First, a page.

The Women of Trestle
Ryan Summerlin August 2, 2010
Full time job: LPN for Department of Human Services, works with developmentally disabilities including autistic adults
Education: Degree in nutrition and also works in the dietary department
Background: Nadia, who has lived in Colorado for six years, began riding a bike at 21 during college. “It changed me, it opened me,” she said. She was brought into the sport by her boyfriend (which is common for women’s introduction into the downhill and freeride sport). She races competitively, and her sponsors include Diety, Atomlab, Demon Dirt, WTB.
About Trestle: Nadia teaches downhill and freeride, including jumps, which she says require a different mindset for women versus men. “Downhill and freeriding gives women confidence in all aspects of life, physical strength and increases self esteem.”
“The future for downhill is exponential growth, especially for women,” she said. “Having biked all across the United States and Europe, the women’s program at Trestle is a rarity.”
She says: Don’t ride tired. Don’t push yourself. Injuries are more likely to occur when a rider pushes too hard. Avoid injury! “For women, it is more difficult to come back from injury mentally. The woman has to build confidence again, to the point of right before the injury.”
Full time job: Independent sales rep for Spider; Mother of two children – Sahsa, 8; and Max, 5
Education: Degree in graphics from CSU
Background: Heidi grew up in Granby, spending most of her summers helping her parents run the Longbranch restaurant. She started ski racing at the Winter Park Competition Center when she was 10 years old and raced until college when she discovered snowboarding. In recent years, with all the advancement in technology, she has returned to skiing. “I’m just as obsessed with skiing as biking,” she said. Heidi said she has always mountain biked in the summer but didn’t get serious about it competitively until after she had her kids. “My body changed,” she said. After years of endurance trail running, “it started to hurt.” So Heidi turned to endurance bike racing. She completed the Leadville 100 when she was 34. When she was 35, she was invited to join a professional mountain bike team and in 2009 she won the Cat 1 cross country race for her age group at the SolVista National Championships. Also after I had my kids, she got into dirt bikes with her husband, which sparked an interest in downhill biking. “I love to go fast. I like the sensation of speed. And I found that downhill biking wasn’t just exercise for my body, it was exercise for my mind. It’s not just going from point A to point B. It’s the little things along the way- the hills, jumps and technical turns.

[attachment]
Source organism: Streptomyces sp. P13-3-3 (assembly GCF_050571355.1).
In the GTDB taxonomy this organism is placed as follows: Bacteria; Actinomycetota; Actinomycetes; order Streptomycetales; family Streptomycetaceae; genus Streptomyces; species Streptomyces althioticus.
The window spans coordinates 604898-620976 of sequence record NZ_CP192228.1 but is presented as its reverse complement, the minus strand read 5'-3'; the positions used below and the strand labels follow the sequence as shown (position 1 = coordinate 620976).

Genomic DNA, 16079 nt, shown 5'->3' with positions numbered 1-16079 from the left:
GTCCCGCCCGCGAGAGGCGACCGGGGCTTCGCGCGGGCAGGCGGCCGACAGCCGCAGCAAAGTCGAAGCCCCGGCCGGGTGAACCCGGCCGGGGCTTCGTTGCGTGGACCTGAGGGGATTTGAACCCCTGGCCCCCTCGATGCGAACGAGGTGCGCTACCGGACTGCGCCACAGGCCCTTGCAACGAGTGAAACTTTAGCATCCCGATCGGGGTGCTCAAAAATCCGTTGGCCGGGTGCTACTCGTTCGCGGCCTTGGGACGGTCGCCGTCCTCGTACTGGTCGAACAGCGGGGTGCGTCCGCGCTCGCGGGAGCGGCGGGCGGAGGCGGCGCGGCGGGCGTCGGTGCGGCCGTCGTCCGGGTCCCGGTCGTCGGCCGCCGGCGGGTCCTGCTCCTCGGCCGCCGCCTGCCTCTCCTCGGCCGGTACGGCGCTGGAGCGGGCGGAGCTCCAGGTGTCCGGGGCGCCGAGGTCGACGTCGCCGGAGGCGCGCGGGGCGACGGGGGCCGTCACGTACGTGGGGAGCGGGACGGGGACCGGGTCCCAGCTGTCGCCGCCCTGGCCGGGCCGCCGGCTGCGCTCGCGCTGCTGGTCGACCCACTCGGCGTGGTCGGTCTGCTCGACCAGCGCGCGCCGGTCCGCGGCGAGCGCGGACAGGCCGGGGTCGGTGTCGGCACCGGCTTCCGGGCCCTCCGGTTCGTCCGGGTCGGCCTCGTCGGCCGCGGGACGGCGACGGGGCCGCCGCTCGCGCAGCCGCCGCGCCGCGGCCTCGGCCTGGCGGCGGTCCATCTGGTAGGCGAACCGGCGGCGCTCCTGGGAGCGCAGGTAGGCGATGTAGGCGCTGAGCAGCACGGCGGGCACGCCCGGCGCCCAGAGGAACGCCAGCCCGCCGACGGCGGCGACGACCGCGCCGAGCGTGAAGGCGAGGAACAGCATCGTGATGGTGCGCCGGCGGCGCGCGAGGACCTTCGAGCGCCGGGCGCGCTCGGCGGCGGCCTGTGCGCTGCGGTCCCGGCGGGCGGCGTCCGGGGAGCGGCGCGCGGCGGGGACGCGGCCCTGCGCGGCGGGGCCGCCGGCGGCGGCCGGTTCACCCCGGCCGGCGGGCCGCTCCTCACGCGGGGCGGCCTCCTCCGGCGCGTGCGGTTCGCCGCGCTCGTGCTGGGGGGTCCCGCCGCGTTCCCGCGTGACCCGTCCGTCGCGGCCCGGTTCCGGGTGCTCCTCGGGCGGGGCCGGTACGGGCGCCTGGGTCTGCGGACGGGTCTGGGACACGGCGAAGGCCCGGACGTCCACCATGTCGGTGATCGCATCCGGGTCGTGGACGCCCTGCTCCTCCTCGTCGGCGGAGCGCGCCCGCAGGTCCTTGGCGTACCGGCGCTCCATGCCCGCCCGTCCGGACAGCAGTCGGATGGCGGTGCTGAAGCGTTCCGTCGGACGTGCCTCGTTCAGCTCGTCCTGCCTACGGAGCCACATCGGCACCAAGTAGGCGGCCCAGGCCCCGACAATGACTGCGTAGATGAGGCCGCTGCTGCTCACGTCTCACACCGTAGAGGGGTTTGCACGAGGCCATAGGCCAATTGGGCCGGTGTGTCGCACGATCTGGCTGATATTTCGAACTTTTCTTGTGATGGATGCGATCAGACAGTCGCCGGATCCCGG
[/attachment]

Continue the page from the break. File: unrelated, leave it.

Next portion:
Trestle: Heidi has been coaching at Trestle Bike Park for two years. She coaches the Gravity Goddess Camps and Freeride Camps as well as private lessons by request.
She says: “I hope to inspire more women to try this sport. It’s not just for the guys and the guys shouldn’t have all the fun.”
Job: Excavator operator, snowcat operator
Biking background: Lindsay has been riding for two years. “Last year was my first year owning my own bike so I rode a couple of times a week last summer. I only bike casually, but I have aspirations to get good enough to compete, that would be so cool. It’s a long way off though.”
How did she get into dirt work?: “I was hard up for a job after a vacation 8 years ago and my best friend at the time, Sasha, was working trail crew. She asked Dave Kelly if he would hire me, and I started work the next day. I worked hard and had tons of fun and the next year Dave asked me if I wanted to learn how to operate an excavator. I jumped at the chance. I remember my first day in the machine it took me about 8 hours to move dirt for half of a berm.
What does she do when she is not building trails?: When I’m not working I love to ride bikes and climb, unfortunately I haven’t had the chance to climb in a long time. I like camping and fishing, adventuring, skiing, I’m pretty chill though and am up for anything. I love to cook and I read lots.
After she finishes Rainmaker (the trail she is currently building), Lindsay is taking the winter off from grooming to travel to England, Spain and then New Zealand. “Mainly I’m just looking forward to having some time off to do my own thing,” she said. “This winter was pretty hectic; I worked two jobs. I am the lead hand groomer on the midnight shift on Whistler, and I also groomed the Olympic race course in Whistler, so I feel pretty burnt out. It feels like it’s time for a holiday.”